Lewis Point For Sales Development

I'm no economics expert. Then again, neither are the world's economists. Given their inability to provide a meaningful forecast that glances on anything near where an actual reading settles.

The Lewis Point of Economic Development is the moment that a nation's rural labour surplus is taken up by urban jobs.

Whilst having deeper insights, this headline pivotal economic switch in part helps determine whether and when a developing economy becomes developed.

This flip struck me when seeing it referenced with China's current state. In that there appears no more labour resource to fill the required jobs to fuel 'growth'. Thanks to their declining demography and engulfing middle-income trap.

For we in Sales can experience a similar stalling.

Particularly around the volume of prospect growth.

One of the areas when running a BI salesteam, through my own sales knowledge management SaaS, and then being commissioned for consultancy, which recur for me even today within video sales call guidance is with what I now term New Product Rescue.

Ironically yet paradoxically unsurprising, the exalted wares are often freshly hatched and internally primed for greatness, yet endure frustrating baby steps of stuttering sales.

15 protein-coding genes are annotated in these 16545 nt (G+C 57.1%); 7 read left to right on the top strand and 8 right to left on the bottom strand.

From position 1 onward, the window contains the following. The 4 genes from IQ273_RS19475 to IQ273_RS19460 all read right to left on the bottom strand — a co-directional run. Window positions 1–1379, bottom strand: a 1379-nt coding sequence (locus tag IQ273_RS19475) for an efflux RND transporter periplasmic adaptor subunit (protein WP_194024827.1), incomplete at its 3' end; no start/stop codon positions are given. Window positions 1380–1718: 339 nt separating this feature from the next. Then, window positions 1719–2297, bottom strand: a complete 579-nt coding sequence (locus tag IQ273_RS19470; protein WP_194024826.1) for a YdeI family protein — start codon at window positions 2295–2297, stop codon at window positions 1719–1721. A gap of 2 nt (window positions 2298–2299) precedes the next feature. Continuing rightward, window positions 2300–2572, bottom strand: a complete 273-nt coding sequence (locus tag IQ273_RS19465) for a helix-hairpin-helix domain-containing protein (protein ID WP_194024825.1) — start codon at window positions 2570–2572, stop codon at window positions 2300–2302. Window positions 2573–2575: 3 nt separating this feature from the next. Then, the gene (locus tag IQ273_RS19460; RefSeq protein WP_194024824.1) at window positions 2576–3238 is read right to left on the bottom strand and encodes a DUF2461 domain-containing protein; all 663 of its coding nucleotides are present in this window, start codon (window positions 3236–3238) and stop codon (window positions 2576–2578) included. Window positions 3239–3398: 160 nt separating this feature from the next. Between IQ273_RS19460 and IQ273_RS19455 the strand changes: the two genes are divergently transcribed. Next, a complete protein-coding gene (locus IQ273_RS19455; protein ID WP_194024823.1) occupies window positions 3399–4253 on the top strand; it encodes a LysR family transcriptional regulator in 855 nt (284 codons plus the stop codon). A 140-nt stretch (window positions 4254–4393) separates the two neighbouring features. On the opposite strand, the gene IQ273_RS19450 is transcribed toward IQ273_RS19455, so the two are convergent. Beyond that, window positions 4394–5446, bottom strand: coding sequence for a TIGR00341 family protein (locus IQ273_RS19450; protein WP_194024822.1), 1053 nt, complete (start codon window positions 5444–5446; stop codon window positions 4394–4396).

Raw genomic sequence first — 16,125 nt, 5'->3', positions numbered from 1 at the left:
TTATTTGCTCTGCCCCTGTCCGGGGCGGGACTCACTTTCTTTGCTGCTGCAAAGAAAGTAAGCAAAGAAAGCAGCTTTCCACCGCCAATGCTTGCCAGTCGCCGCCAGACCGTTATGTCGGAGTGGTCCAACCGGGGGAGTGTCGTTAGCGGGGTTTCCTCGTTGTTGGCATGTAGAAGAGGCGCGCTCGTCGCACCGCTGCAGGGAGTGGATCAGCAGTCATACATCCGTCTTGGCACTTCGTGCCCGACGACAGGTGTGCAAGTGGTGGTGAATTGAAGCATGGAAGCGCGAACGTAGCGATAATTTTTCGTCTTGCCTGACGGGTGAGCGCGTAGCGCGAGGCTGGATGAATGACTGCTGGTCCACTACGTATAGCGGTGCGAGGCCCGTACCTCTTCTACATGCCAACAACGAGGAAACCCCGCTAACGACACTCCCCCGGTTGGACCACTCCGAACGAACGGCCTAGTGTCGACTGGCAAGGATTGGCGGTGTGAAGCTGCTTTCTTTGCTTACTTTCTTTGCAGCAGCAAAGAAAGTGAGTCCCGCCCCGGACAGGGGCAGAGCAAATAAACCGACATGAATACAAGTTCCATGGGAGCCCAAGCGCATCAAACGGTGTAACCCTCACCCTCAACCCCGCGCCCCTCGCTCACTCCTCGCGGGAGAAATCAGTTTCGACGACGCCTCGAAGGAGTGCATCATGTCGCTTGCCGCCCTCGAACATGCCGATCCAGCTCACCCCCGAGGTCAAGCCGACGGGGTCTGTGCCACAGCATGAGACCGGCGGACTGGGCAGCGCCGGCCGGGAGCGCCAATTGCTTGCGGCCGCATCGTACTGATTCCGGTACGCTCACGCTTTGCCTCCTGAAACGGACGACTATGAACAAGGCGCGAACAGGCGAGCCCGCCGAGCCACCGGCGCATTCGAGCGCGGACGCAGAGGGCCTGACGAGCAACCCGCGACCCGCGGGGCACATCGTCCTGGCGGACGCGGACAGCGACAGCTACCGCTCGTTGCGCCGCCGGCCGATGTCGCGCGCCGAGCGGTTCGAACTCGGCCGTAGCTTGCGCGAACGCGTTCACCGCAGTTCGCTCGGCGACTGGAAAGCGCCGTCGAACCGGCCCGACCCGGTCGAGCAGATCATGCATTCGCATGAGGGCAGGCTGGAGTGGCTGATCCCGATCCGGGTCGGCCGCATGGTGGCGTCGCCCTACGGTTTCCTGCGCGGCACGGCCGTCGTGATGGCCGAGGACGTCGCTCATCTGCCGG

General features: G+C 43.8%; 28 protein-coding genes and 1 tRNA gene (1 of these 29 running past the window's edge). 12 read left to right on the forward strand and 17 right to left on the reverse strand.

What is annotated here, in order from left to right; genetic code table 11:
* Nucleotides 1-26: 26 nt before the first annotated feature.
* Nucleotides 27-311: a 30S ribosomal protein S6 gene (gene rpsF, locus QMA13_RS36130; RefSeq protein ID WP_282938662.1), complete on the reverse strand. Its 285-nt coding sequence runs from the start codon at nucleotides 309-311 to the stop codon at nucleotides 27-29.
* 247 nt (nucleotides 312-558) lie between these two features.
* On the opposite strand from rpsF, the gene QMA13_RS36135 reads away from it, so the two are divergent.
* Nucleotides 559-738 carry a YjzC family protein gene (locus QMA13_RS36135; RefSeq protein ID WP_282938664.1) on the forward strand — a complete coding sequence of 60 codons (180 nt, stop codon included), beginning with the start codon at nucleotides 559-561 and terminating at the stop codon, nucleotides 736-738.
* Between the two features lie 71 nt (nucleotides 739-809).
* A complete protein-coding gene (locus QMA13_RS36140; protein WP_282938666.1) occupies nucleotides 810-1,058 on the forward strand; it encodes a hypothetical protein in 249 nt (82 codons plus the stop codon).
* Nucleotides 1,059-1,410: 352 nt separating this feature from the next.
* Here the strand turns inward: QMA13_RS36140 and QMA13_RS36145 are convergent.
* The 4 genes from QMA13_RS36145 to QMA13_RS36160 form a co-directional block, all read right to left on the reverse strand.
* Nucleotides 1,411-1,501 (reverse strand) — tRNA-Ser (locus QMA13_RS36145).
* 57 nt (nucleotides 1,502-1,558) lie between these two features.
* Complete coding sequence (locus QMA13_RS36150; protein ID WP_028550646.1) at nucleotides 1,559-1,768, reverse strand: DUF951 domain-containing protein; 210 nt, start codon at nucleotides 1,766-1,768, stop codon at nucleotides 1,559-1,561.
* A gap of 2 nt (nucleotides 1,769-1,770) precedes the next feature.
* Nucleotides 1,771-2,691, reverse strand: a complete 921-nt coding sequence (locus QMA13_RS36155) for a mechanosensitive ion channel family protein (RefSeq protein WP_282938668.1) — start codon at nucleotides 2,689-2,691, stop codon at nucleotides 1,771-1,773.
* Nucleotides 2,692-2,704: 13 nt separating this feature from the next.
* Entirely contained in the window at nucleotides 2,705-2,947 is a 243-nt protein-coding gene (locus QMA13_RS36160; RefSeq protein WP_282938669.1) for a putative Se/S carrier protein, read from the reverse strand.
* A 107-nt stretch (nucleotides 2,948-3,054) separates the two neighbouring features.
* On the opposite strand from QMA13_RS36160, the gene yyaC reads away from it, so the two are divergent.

Determining how to best pitch them inevitably must cover to whom and when.

There's no traction from talking up a wonder-product for whom the audience is neither receptive nor appreciative of said wonders.

Can we avoid such wasted time and effort?

I sense one equivalent of the Lewis Point conceptually is when we've enjoyed the patronage of all the innovators in our target market, and the imitators are now encouraged to contact us.

Operationally, it may well be when any surplus of leads can be productively handled and sated by our selling resource without any disappearing through cracks in the pavement.

This point may have a mathematical gauge too.

When the ratio of open leads to deals closed gets as near to 1:1 as you can.

Not always the best target, given how similar this can feel to anywhere in the universe actually reaching absolute zero. See this definition;

Absolute zero, technically known as zero kelvins, equals −273.15 degrees Celsius, or -459.67 Fahrenheit, and marks the spot on the thermometer where a system reaches its lowest possible energy, or thermal motion. There's a catch, though: absolute zero is impossible to reach.

Still, if winning 1-in-1 is also "impossible to reach", improving to the point you get as near to it as you can - say getting sub-1-in-2 as a starter aim - is a worthy KPI.

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